First Person: Manufacturers: Disrupt or Be Disrupted
Area Development’s staff editor, Lisa Bastian, recently posed some question to American Crane’s CEO & President, Karen Norheim, about how overcoming pandemic challenges has strengthened the company for what lies ahead, as well as opportunities for women in manufacturing.
Norheim: Our major challenges matched those of many other companies, including supply chain hurdles, remote workforce management, and obstacles caused by operating during the pandemic since we were classified as an essential business. But our workforce rallied. We persevered and overcame many obstacles in our path, even though it was difficult.
AD: Do these problems continue to be “pain points” for American Crane and other manufacturers as well? Will the industry get back to “normal”?
Norheim: The pandemic was a painful experience to endure, but it also presented us an opportunity to grow and innovate our skills to meet the challenges before us. For example, we implemented digital transformations that were at least three times faster when compared to what we would normally accomplish in a year, giving us more tools to better meet our customers’ needs.
Leveraging several technology partners as well as internal innovation teams has helped us remain focused on the future, while appreciating the “now.” That, coupled with our amazing people and culture, remains integral to our success. I want to build upon what we have learned and the advancements we have made. Our growth as a company has prepared us to not just survive the future but also to thrive among whatever challenges come our way.
AD: What problem has been most difficult for manufacturers to overcome in a timely manner due to the pandemic, and why?
Norheim: As businesses and individuals, we are collectively brought out of our comfort zone, but to remain at the top of our game, we must expand our comfort zone. This leads to an incredible speed of innovation and creation of organizational and digital transformation.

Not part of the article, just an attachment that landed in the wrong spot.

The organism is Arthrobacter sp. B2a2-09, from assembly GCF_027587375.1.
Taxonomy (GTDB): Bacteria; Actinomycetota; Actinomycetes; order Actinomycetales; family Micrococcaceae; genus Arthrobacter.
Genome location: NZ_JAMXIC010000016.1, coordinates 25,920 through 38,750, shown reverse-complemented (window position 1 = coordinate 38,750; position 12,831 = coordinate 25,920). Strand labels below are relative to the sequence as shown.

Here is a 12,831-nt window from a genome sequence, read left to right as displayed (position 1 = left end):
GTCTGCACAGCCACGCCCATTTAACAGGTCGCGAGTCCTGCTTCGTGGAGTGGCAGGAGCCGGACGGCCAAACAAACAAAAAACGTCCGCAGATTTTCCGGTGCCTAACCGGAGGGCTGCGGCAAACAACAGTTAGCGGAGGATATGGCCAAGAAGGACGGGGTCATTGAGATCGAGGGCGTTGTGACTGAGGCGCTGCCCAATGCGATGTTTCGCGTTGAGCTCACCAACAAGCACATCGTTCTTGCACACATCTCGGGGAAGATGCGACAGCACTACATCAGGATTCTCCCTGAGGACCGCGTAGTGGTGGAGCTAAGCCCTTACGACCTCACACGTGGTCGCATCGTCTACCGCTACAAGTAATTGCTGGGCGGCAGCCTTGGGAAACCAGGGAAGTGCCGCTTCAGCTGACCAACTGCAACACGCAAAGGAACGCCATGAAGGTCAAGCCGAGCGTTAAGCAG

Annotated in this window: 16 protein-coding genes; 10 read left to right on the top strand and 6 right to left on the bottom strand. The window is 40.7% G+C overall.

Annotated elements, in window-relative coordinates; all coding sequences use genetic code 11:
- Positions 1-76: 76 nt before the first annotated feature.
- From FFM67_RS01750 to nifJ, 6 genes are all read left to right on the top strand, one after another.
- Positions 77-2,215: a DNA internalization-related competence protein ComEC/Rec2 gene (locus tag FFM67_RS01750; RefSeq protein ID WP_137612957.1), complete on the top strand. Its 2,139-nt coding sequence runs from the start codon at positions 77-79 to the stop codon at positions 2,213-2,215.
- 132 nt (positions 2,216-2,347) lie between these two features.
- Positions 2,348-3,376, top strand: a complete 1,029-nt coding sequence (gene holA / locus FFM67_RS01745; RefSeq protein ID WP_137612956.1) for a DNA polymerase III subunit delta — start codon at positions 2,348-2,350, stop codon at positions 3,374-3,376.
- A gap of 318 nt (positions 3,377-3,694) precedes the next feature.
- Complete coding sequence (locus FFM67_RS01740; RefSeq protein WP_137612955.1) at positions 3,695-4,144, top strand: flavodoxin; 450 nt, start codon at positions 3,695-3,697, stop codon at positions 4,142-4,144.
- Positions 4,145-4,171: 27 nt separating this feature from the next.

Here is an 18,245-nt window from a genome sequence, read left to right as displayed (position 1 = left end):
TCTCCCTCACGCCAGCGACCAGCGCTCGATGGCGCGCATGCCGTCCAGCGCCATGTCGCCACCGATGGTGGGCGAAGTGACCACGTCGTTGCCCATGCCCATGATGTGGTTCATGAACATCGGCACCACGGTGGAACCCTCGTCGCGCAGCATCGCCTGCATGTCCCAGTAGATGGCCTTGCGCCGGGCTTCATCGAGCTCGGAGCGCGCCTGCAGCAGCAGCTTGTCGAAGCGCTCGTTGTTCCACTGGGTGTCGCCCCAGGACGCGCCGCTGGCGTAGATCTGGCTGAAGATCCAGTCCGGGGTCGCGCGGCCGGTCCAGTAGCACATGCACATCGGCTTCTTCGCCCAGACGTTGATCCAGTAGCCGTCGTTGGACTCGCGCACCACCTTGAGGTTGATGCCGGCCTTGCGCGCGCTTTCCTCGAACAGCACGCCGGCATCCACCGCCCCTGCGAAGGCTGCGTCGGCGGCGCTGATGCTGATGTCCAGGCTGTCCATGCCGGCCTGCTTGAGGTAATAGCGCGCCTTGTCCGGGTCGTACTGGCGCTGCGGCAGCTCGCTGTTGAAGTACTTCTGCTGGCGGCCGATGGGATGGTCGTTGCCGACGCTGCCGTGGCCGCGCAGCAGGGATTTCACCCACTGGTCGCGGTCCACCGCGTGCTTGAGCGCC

A new business landscape was unfolding before COVID-19, with a 10X speed increase on digital advancements affecting industry. We’re in a period of time where you either disrupt or you get disrupted. This, coupled with workforce issues, means companies need to double down on developing culture and planning their digital transformation road map. Our company’s culture — our secret weapon — gave us the strength to endure, adapt, manage, and leverage disruptive change.
AD: What is the most surprising lesson you’ve learned as the leader of a U.S. manufacturing company to help your company stay competitive?
Norheim: The most surprising lesson I learned is that many of us do not have a good work-life balance — or, as I like to say, a work-life integration. The pandemic shined a light on this and provided an opportunity for us to become more aware of needing self-care and boundaries, myself included.
You’re no good to your people or your company if you’re burnt out. We must encourage our people to take care of themselves and practice disconnecting. That means taking time away from work and devices to recharge, refresh, refocus, and rejuvenate. This often provides new perspectives, creative boosts, and enhanced clarity that improves productivity and other key measurable results.
Leveraging several technology partners as well as internal innovation teams has helped us remain focused on the future, while appreciating the “now.” AD: The future of manufacturing includes AI and other new and evolving technologies. What tech innovations are you most excited about and why?